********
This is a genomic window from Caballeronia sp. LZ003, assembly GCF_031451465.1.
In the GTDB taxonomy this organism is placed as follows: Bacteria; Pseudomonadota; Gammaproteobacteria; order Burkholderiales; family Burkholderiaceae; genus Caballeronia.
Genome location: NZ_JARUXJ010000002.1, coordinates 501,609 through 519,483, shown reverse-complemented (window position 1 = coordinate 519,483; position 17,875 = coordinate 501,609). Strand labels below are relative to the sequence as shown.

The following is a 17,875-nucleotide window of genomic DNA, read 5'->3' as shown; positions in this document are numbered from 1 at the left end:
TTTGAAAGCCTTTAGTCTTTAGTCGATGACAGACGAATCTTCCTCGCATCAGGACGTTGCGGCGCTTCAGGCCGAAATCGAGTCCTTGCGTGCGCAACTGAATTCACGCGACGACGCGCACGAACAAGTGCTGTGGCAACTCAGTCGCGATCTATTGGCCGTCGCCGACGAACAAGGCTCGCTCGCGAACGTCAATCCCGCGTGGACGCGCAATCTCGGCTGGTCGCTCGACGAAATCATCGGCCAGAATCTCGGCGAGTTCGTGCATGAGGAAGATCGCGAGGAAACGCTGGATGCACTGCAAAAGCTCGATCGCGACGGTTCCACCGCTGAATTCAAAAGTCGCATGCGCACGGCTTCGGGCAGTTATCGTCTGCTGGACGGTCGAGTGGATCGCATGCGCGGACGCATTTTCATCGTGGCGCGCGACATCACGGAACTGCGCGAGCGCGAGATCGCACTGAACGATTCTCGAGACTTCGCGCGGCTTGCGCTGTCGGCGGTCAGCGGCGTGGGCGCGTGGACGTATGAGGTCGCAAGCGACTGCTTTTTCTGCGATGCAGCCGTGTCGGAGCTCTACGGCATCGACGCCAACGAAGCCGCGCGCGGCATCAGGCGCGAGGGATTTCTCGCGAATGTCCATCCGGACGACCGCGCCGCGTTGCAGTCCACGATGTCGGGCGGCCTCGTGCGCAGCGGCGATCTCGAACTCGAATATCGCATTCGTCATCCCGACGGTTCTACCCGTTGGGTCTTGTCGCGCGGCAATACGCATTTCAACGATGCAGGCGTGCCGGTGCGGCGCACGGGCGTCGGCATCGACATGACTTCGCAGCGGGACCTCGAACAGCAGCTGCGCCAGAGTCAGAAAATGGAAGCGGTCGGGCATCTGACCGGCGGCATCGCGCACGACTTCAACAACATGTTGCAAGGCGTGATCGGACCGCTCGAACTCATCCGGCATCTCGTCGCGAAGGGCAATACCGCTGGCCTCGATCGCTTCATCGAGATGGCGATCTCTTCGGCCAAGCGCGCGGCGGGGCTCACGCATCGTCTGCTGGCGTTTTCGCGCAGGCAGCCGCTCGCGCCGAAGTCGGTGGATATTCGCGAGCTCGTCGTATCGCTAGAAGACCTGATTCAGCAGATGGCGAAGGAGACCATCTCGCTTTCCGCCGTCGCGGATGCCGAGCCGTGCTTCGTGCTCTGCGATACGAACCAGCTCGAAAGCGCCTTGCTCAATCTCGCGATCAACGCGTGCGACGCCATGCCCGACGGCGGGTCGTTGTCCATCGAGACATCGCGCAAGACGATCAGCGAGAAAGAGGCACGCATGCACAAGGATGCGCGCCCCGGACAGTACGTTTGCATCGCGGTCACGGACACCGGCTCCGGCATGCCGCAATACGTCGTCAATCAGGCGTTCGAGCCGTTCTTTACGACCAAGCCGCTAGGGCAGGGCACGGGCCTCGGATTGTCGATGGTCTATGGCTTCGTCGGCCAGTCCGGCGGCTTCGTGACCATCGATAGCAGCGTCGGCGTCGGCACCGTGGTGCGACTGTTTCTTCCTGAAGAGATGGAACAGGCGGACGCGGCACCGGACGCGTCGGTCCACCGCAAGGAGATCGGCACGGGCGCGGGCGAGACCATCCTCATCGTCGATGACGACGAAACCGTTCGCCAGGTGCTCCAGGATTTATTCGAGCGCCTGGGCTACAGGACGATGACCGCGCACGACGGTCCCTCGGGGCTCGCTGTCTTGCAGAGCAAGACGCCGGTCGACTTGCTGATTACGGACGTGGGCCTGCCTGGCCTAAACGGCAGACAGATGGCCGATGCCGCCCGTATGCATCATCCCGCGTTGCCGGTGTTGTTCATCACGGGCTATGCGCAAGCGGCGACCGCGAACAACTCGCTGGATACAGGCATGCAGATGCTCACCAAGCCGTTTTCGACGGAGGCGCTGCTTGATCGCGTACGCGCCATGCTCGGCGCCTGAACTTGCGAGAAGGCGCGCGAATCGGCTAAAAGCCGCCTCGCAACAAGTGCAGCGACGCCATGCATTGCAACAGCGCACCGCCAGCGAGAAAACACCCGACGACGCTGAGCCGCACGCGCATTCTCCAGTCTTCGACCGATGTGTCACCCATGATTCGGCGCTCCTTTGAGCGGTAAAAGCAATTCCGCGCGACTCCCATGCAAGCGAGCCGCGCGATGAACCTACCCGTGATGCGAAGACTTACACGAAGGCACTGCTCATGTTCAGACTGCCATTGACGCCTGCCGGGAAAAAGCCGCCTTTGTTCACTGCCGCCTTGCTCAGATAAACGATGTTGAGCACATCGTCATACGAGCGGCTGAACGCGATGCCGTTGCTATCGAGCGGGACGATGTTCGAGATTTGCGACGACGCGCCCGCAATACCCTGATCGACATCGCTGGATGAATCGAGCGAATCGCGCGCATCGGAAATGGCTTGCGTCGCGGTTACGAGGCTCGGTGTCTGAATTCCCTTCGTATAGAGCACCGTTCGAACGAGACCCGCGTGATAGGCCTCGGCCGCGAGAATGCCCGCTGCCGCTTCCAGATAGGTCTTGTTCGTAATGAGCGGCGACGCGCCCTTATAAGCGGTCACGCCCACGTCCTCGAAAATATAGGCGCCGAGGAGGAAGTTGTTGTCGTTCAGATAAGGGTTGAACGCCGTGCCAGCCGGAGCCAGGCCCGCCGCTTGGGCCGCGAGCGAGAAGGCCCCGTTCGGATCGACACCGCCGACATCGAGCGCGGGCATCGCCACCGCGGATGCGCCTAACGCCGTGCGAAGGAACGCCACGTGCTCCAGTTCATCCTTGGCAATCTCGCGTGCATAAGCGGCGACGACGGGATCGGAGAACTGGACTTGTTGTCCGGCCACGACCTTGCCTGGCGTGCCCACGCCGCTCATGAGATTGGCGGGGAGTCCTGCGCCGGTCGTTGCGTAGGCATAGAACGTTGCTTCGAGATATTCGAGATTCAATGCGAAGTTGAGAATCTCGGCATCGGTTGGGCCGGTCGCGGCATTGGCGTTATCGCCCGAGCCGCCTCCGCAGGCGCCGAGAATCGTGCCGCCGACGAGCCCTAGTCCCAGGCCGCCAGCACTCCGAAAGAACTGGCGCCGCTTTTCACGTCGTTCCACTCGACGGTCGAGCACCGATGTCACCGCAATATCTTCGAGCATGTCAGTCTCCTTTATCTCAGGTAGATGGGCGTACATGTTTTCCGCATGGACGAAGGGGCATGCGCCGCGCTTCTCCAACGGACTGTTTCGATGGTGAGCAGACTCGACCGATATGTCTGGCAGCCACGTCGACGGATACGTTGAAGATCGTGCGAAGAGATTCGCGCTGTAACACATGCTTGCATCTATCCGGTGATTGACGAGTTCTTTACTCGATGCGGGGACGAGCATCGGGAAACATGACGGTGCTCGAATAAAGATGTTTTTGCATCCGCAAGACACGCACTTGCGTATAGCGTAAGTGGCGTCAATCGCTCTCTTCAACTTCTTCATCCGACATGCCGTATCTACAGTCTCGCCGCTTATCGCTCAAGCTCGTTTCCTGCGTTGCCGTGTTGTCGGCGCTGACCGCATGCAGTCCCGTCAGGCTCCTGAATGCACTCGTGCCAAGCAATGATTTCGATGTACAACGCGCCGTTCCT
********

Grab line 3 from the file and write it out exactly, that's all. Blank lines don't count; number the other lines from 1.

Genome location: NZ_JARUXJ010000002.1, coordinates 501,609 through 519,483, shown reverse-complemented (window position 1 = coordinate 519,483; position 17,875 = coordinate 501,609). Strand labels below are relative to the sequence as shown.